Red Light / Green Light: Mission: Impossible at 25

Tom Cruise no longer seems quite human. That’s not meant to be an insult, necessarily, but an observation derived from the available evidence. 

Put aside everything you know about Cruise that exists outside of his work, if you can: the Scientology, the couch jumping, the rigorous refusal to engage with any real discussion of his personal life, the corny PSA about how Christopher Nolan’s Tenet was going to save cinema. (At least Cruise was wearing a mask for that!) Focus on the work, and think about how Tom Cruise exists in your mind, and there’s one primary answer: Tom Cruise is Mission: Impossible’s Ethan Hunt, and Ethan Hunt is Tom Cruise. A delineation does not exist! 

Twenty-five years ago, Cruise balanced himself horizontally at that computer terminal, clung to the top of a speeding train, and perfected the infamous Tom Cruise Run. He somehow made the act of ripping a goofy plastic mask of someone else’s face off his face look suitably serious. His laser-focused twitchiness paired well with the paranoid energy of Brian De Palma’s filmmaking style. And he had such good chemistry with Ving Rhames that the two of them remain the only actors to appear in every single M:I film. M:I went on to make more than $450 million at the box office (with only $40 or so million separating it from 1996’s second-highest international earner, Twister), and Cruise’s cinematic legacy became tied to M:I  – and the uncanny way Cruise continues to understand that the most appealing quality he has an actor is a believable defiance of mortality. 

A star since the age of 21 who skipped college, never took an acting class, and vaulted right into the business, Cruise’s onscreen persona has always been one of self-aware (almost smug)  cockiness, coupled with calculated spontaneity. The haughtiness of his Steve Randle in The Outsiders, or his lothario mimicry in Risky Business, or—of course—the recklessly chest-beating rah-rah-ism of his Maverick in Top Gun. Early in his career, that wide-grinned display of overwhelming confidence gave way every so often to, as Tom Shales described in a 1983 Washington Post profile, moments in which he is “ingenuous and vulnerable”—but only moments. And as Cruise’s career reached its peak form during his 1990s dominance, Cruise vacillated between two personas. 

On the one hand, Cruise spent a good portion of his 20s and 30s as the American everyman fighting a corrupt or unjust system, going up against Jack Nicholson in 1992’s A Few Good Men, Gene Hackman and the Mob in 1993’s The Firm, the greed of the professional sports industry in 1996’s Jerry Maguire, and that sex cult in 1999’s Eyes Wide Shut. On the other hand, as Cruise has settled into the stage of his career in which it’s clear no one says no to him, he continuously rejects the idea of being seen as average. Nearly every character Cruise has embodied in the past couple decades is defined primarily by their singularity, regardless of genre: sci-fi supercop John Anderton in 2002’s Minority Report, the Jamie Foxx-terrorizing assassin Vincent in 2004’s Collateral, the exceptionally petty Les Grossman in 2008’s Tropic Thunder, the swaggering rock star Stacee Jaxx in 2012’s Rock of Ages, the charismatically law-breaking pilot Barry Seal in 2017’s American Made. There is no one who exudes trying as much as Cruise does, and M:I is both the root of that relentless, admirable, bordering-on-obsessive perfectionism, and the well that continues to water the man who has made onscreen effort into a kind of alchemy.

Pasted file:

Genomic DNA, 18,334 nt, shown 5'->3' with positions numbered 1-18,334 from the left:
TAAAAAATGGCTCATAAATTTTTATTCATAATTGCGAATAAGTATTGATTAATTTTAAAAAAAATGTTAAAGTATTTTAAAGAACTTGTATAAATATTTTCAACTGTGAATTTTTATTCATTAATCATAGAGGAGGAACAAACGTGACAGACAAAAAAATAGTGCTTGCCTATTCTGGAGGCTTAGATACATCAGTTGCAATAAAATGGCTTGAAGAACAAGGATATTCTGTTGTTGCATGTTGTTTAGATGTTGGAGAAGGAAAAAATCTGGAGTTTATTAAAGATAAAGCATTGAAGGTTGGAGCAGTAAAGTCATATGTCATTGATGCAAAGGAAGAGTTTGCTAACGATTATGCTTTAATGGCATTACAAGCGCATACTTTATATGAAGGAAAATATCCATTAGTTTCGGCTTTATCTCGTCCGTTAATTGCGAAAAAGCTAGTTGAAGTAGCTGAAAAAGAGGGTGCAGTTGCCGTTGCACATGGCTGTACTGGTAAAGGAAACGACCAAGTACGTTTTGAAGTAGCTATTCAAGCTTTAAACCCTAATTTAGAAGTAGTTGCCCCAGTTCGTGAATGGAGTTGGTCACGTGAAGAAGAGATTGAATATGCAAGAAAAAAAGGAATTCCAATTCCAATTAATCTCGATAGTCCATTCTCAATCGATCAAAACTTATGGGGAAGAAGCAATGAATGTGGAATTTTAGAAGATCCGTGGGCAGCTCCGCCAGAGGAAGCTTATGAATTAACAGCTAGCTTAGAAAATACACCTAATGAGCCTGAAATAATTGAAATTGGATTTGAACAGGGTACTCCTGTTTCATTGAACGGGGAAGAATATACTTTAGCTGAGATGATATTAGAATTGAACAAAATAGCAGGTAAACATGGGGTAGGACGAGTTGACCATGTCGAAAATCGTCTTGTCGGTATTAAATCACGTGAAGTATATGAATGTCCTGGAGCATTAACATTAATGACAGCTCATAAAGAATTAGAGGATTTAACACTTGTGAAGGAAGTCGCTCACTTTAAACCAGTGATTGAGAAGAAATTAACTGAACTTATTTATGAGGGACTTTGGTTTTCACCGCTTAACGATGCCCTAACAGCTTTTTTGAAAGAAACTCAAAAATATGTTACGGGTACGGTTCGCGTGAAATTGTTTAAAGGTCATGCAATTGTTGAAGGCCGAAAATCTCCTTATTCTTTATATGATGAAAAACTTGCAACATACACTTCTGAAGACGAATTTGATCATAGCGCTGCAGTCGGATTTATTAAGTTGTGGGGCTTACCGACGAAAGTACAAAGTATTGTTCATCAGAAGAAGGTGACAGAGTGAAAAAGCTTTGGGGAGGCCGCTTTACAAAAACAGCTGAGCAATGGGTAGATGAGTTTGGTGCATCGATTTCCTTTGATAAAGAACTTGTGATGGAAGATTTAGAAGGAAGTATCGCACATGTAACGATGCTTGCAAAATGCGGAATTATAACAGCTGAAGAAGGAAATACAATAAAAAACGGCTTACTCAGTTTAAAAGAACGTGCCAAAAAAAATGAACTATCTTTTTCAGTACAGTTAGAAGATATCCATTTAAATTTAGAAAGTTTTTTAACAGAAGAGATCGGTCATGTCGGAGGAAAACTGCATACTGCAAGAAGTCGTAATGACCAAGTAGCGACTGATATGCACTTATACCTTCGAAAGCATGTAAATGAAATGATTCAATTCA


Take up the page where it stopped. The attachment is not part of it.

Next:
“How many identities do you think Hunt has? How many times has he slipped past customs, in how many countries? These guys are trained to be ghosts.”

A lot of actors like to save the world onscreen: Vin Diesel with The Fast and the Furious franchise, Robert Downey Jr. during the years he was Iron Man, Mark Wahlberg in his collaborations with Michael Bay and Peter Berg (admittedly, they might care about just saving America, not all those other people). But no one has been doing it as long as Cruise, whose Ethan Hunt is introduced in M:I as a kind of hot-shot, know-it-all agent in the U.S. government’s secret Impossible Missions Force, or IMF. Hunt is bossy most of the time, wild-eyed some of the time, and loyal all of the time, and he trusts his superior agent Jim Phelps (Jon Voight) fully. So when a mission in Prague to intercept a rogue agent who is planning to sell a secret list of IMF agents goes bad—very, very bad, with the entire team killed, save for Hunt—he, in the immortal words of Michael Jordan in The Last Dance, takes that personally. 

Who could have had it out for the team? Why did Ethan survive while everyone else died? Phelps, shot by an unseen assailant; Sarah (Kristin Scott Thomas), stabbed; Jack (Emilio Estevez), smashed inside an elevator shaft. When IMF Director Eugene Kittridge (Henry Czerny) meets with Hunt to get to the bottom of what happened, de Palma revels in off-kilter, angular compositions, shooting both Cruise and Czerny from below, their entire faces filling the frame, their eye contact never breaking. Kittridge is convinced Hunt is a traitor looking to sell the IMF-agent list for his own personal gain; to prove that he’s not at fault, Hunt decides to do just that, to lure the real villain out into the open.